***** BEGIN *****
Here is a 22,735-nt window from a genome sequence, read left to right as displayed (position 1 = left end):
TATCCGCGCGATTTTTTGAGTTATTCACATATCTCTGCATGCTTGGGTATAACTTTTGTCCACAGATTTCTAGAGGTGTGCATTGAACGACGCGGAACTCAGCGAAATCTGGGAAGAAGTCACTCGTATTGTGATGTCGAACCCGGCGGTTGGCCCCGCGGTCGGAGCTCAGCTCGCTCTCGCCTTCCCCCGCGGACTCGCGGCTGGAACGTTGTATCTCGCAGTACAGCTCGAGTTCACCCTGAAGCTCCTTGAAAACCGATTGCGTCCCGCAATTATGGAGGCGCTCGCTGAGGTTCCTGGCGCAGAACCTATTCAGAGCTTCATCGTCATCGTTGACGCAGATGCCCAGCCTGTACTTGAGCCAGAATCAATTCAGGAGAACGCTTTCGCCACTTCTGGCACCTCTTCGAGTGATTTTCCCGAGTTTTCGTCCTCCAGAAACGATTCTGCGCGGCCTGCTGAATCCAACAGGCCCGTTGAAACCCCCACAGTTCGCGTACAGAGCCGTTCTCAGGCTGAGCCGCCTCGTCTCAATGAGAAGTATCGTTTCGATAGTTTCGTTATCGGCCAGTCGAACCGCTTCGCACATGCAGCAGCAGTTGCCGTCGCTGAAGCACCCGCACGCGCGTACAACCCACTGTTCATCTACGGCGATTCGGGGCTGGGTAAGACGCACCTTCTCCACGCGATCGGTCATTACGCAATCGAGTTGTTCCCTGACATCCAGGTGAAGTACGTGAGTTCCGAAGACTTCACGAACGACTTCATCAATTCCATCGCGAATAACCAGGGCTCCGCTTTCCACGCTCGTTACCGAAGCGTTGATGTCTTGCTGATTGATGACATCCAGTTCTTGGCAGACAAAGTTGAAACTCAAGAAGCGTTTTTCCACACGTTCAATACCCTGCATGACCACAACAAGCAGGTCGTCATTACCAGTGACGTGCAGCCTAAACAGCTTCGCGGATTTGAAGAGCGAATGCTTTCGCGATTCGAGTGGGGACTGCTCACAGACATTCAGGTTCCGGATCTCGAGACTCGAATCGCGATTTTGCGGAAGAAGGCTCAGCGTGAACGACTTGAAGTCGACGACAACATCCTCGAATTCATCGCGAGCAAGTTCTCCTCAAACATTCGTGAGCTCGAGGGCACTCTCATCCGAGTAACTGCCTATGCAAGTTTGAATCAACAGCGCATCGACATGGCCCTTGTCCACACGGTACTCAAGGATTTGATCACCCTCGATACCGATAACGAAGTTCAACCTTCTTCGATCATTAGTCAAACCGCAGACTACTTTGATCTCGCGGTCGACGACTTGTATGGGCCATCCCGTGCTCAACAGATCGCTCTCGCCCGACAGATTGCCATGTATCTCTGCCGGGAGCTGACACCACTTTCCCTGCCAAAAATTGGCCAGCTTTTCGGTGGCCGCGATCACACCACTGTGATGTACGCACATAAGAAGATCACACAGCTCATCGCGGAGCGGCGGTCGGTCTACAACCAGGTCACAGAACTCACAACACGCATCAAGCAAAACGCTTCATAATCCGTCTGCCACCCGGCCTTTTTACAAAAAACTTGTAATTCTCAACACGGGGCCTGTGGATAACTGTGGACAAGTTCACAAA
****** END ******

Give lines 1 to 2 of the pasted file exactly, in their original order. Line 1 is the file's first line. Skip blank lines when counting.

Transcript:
Here is a 22,735-nt window from a genome sequence, read left to right as displayed (position 1 = left end):
TATCCGCGCGATTTTTTGAGTTATTCACATATCTCTGCATGCTTGGGTATAACTTTTGTCCACAGATTTCTAGAGGTGTGCATTGAACGACGCGGAACTCAGCGAAATCTGGGAAGAAGTCACTCGTATTGTGATGTCGAACCCGGCGGTTGGCCCCGCGGTCGGAGCTCAGCTCGCTCTCGCCTTCCCCCGCGGACTCGCGGCTGGAACGTTGTATCTCGCAGTACAGCTCGAGTTCACCCTGAAGCTCCTTGAAAACCGATTGCGTCCCGCAATTATGGAGGCGCTCGCTGAGGTTCCTGGCGCAGAACCTATTCAGAGCTTCATCGTCATCGTTGACGCAGATGCCCAGCCTGTACTTGAGCCAGAATCAATTCAGGAGAACGCTTTCGCCACTTCTGGCACCTCTTCGAGTGATTTTCCCGAGTTTTCGTCCTCCAGAAACGATTCTGCGCGGCCTGCTGAATCCAACAGGCCCGTTGAAACCCCCACAGTTCGCGTACAGAGCCGTTCTCAGGCTGAGCCGCCTCGTCTCAATGAGAAGTATCGTTTCGATAGTTTCGTTATCGGCCAGTCGAACCGCTTCGCACATGCAGCAGCAGTTGCCGTCGCTGAAGCACCCGCACGCGCGTACAACCCACTGTTCATCTACGGCGATTCGGGGCTGGGTAAGACGCACCTTCTCCACGCGATCGGTCATTACGCAATCGAGTTGTTCCCTGACATCCAGGTGAAGTACGTGAGTTCCGAAGACTTCACGAACGACTTCATCAATTCCATCGCGAATAACCAGGGCTCCGCTTTCCACGCTCGTTACCGAAGCGTTGATGTCTTGCTGATTGATGACATCCAGTTCTTGGCAGACAAAGTTGAAACTCAAGAAGCGTTTTTCCACACGTTCAATACCCTGCATGACCACAACAAGCAGGTCGTCATTACCAGTGACGTGCAGCCTAAACAGCTTCGCGGATTTGAAGAGCGAATGCTTTCGCGATTCGAGTGGGGACTGCTCACAGACATTCAGGTTCCGGATCTCGAGACTCGAATCGCGATTTTGCGGAAGAAGGCTCAGCGTGAACGACTTGAAGTCGACGACAACATCCTCGAATTCATCGCGAGCAAGTTCTCCTCAAACATTCGTGAGCTCGAGGGCACTCTCATCCGAGTAACTGCCTATGCAAGTTTGAATCAACAGCGCATCGACATGGCCCTTGTCCACACGGTACTCAAGGATTTGATCACCCTCGATACCGATAACGAAGTTCAACCTTCTTCGATCATTAGTCAAACCGCAGACTACTTTGATCTCGCGGTCGACGACTTGTATGGGCCATCCCGTGCTCAACAGATCGCTCTCGCCCGACAGATTGCCATGTATCTCTGCCGGGAGCTGACACCACTTTCCCTGCCAAAAATTGGCCAGCTTTTCGGTGGCCGCGATCACACCACTGTGATGTACGCACATAAGAAGATCACACAGCTCATCGCGGAGCGGCGGTCGGTCTACAACCAGGTCACAGAACTCACAACACGCATCAAGCAAAACGCTTCATAATCCGTCTGCCACCCGGCCTTTTTACAAAAAACTTGTAATTCTCAACACGGGGCCTGTGGATAACTGTGGACAAGTTCACAAA